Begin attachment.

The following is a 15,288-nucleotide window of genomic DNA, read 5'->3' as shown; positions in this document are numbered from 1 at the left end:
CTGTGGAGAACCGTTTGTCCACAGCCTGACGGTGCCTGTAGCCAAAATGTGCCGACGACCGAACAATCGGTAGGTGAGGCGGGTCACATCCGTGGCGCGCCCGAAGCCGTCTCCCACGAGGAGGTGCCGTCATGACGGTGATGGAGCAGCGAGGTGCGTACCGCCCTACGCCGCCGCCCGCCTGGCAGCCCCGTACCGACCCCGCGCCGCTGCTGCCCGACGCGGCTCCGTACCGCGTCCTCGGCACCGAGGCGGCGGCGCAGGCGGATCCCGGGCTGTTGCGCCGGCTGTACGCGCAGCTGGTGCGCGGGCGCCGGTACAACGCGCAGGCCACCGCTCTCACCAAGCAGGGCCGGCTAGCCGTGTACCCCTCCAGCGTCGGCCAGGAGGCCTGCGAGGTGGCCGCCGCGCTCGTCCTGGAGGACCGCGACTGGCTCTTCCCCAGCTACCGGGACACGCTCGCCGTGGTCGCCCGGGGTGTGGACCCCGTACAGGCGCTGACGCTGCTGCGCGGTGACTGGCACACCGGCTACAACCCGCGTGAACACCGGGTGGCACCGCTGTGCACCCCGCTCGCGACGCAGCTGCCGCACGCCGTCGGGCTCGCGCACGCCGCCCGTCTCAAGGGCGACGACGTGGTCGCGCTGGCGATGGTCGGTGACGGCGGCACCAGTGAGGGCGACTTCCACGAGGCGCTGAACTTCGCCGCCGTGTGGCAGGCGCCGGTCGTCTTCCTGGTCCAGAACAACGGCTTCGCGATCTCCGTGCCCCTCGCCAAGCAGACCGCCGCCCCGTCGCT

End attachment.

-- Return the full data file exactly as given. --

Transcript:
The following is a 15,288-nucleotide window of genomic DNA, read 5'->3' as shown; positions in this document are numbered from 1 at the left end:
CTGTGGAGAACCGTTTGTCCACAGCCTGACGGTGCCTGTAGCCAAAATGTGCCGACGACCGAACAATCGGTAGGTGAGGCGGGTCACATCCGTGGCGCGCCCGAAGCCGTCTCCCACGAGGAGGTGCCGTCATGACGGTGATGGAGCAGCGAGGTGCGTACCGCCCTACGCCGCCGCCCGCCTGGCAGCCCCGTACCGACCCCGCGCCGCTGCTGCCCGACGCGGCTCCGTACCGCGTCCTCGGCACCGAGGCGGCGGCGCAGGCGGATCCCGGGCTGTTGCGCCGGCTGTACGCGCAGCTGGTGCGCGGGCGCCGGTACAACGCGCAGGCCACCGCTCTCACCAAGCAGGGCCGGCTAGCCGTGTACCCCTCCAGCGTCGGCCAGGAGGCCTGCGAGGTGGCCGCCGCGCTCGTCCTGGAGGACCGCGACTGGCTCTTCCCCAGCTACCGGGACACGCTCGCCGTGGTCGCCCGGGGTGTGGACCCCGTACAGGCGCTGACGCTGCTGCGCGGTGACTGGCACACCGGCTACAACCCGCGTGAACACCGGGTGGCACCGCTGTGCACCCCGCTCGCGACGCAGCTGCCGCACGCCGTCGGGCTCGCGCACGCCGCCCGTCTCAAGGGCGACGACGTGGTCGCGCTGGCGATGGTCGGTGACGGCGGCACCAGTGAGGGCGACTTCCACGAGGCGCTGAACTTCGCCGCCGTGTGGCAGGCGCCGGTCGTCTTCCTGGTCCAGAACAACGGCTTCGCGATCTCCGTGCCCCTCGCCAAGCAGACCGCCGCCCCGTCGCT